What is ELSA (Emotional Literacy Support Assistant)?
There will always be children and young people in schools facing life challenges that detract from their ability to engage with learning. Some will require greater support to increase their emotional literacy than others. ELSA is an initiative developed and supported by educational psychologists. It recognises that children learn better and are happier in school if their emotional needs are also addressed.
We are lucky enough to have two qualified Emotional Literacy Support Assistants at Lostock Gralam Primary. Both Mrs Elson and Mrs Hoskins have been trained by Educational Psychologists to plan and deliver programmes of support to pupils who are experiencing temporary or longer term additional emotional needs. The majority of ELSA work is delivered on an individual basis, but sometimes small group work is more appropriate, especially in the areas of social and friendship skills. Sessions are fun, we use a range of activities such as: games, role-play with puppets or arts and craft. ELSA sessions take place in our very own 'ELSA space' which provides a calm, safe space for the child to feel supported and nurtured.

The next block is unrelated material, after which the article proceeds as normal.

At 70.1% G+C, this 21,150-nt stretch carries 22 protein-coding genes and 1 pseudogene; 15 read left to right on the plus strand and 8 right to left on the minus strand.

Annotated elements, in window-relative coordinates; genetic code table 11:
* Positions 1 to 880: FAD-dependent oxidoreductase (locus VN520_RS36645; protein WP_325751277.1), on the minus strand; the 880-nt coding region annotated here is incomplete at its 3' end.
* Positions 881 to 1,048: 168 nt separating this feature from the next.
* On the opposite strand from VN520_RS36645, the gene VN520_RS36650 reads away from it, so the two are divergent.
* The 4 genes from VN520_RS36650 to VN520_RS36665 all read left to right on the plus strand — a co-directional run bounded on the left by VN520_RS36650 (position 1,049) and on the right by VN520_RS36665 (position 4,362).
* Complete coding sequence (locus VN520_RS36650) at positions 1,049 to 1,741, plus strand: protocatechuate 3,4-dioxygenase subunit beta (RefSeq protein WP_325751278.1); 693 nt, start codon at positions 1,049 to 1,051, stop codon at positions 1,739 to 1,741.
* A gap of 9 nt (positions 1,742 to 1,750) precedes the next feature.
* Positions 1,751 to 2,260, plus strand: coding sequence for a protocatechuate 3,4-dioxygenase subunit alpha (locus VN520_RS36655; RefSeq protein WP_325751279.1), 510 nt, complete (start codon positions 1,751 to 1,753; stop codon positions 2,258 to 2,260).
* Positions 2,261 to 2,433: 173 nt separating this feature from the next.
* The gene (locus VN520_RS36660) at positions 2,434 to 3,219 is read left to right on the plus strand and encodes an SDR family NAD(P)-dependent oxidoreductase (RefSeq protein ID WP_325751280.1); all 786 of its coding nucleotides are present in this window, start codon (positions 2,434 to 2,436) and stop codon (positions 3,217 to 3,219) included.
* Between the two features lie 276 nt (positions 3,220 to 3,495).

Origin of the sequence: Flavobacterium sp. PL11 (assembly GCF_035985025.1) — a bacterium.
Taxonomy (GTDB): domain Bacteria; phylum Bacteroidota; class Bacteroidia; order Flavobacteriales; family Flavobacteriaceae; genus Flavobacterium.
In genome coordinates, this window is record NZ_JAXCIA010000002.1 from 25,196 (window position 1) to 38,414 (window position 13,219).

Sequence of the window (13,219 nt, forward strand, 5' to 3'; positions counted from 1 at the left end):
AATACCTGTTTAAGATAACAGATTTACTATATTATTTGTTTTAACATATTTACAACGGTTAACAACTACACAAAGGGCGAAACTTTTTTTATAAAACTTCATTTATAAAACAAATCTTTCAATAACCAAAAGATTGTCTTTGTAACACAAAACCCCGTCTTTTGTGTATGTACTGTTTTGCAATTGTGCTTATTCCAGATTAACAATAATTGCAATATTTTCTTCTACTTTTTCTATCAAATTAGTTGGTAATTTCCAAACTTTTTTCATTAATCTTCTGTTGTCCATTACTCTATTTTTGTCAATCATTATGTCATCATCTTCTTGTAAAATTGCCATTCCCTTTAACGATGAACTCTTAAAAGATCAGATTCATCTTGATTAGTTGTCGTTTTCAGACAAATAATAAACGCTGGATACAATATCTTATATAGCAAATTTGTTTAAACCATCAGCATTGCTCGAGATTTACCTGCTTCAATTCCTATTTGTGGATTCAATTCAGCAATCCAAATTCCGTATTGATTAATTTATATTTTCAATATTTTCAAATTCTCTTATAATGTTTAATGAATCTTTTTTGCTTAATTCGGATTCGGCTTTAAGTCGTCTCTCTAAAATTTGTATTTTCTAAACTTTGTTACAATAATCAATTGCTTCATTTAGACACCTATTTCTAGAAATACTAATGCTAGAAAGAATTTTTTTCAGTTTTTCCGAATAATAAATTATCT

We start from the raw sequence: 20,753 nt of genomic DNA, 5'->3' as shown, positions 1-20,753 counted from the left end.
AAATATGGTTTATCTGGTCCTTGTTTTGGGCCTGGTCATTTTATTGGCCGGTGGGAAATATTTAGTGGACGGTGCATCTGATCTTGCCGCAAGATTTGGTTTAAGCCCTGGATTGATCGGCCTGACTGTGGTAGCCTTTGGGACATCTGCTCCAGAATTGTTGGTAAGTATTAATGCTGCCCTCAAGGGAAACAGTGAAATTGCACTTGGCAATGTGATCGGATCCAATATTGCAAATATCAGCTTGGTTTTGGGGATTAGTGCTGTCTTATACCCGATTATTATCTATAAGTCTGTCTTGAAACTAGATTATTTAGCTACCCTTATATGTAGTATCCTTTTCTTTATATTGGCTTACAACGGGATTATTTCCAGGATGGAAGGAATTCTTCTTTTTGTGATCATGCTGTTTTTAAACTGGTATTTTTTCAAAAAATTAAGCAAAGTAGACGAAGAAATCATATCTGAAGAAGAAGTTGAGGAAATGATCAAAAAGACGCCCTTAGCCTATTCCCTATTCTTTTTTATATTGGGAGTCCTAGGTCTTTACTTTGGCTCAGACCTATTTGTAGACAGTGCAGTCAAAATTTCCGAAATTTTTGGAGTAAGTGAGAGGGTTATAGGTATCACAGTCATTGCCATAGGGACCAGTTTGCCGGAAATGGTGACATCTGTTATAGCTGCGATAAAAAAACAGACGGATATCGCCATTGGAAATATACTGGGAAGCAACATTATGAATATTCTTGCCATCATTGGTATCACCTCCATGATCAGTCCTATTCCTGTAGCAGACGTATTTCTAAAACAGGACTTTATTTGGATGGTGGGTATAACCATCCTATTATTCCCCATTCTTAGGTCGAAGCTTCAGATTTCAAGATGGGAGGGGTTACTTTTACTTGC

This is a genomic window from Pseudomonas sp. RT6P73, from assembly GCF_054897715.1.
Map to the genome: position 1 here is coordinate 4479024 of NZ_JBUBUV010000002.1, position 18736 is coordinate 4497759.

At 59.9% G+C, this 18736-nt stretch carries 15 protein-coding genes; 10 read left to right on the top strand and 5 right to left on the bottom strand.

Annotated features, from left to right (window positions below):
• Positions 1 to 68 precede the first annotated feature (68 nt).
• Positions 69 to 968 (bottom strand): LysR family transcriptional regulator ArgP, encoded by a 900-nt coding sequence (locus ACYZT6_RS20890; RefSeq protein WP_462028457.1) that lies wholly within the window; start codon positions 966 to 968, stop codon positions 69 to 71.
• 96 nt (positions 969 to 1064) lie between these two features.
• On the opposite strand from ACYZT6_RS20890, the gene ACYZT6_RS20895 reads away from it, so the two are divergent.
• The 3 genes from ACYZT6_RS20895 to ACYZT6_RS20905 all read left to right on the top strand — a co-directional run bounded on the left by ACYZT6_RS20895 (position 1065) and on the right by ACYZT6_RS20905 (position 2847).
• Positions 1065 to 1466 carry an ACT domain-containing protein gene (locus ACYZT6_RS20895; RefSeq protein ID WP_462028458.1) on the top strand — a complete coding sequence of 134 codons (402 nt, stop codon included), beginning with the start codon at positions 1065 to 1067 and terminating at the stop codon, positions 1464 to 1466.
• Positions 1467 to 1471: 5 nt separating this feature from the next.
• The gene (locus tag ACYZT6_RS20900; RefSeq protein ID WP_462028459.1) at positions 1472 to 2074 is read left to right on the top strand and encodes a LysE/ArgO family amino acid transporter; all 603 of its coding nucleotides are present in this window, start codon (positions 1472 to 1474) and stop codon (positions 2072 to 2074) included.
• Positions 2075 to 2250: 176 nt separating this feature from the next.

In ELSA we aim to provide support for a wide range of emotional needs:
- Recognising emotions
- Social skills
- Friendship skills
- Anger management
- Loss and bereavement
Nurture group is a focused intervention to support children who are experiencing particular social, emotional or behavioural difficulties which are creating a barrier to their learning. Research shows that a child is able to learn best when they have strong self-esteem, a sense of belonging and resilience and this is supported through sessions within school on a regular basis. Our sessions focus on trust and the sharing of feelings and experiences in order to improve emotional skills, reduce difficult behaviour and enable the students to become more confident, more engaged with their learning and more resilient, positive young people.
Please find attached a fantastic booklet to share with your children. This may help to aid their understanding about our current situation and learning from home. It is called "We are at home right now."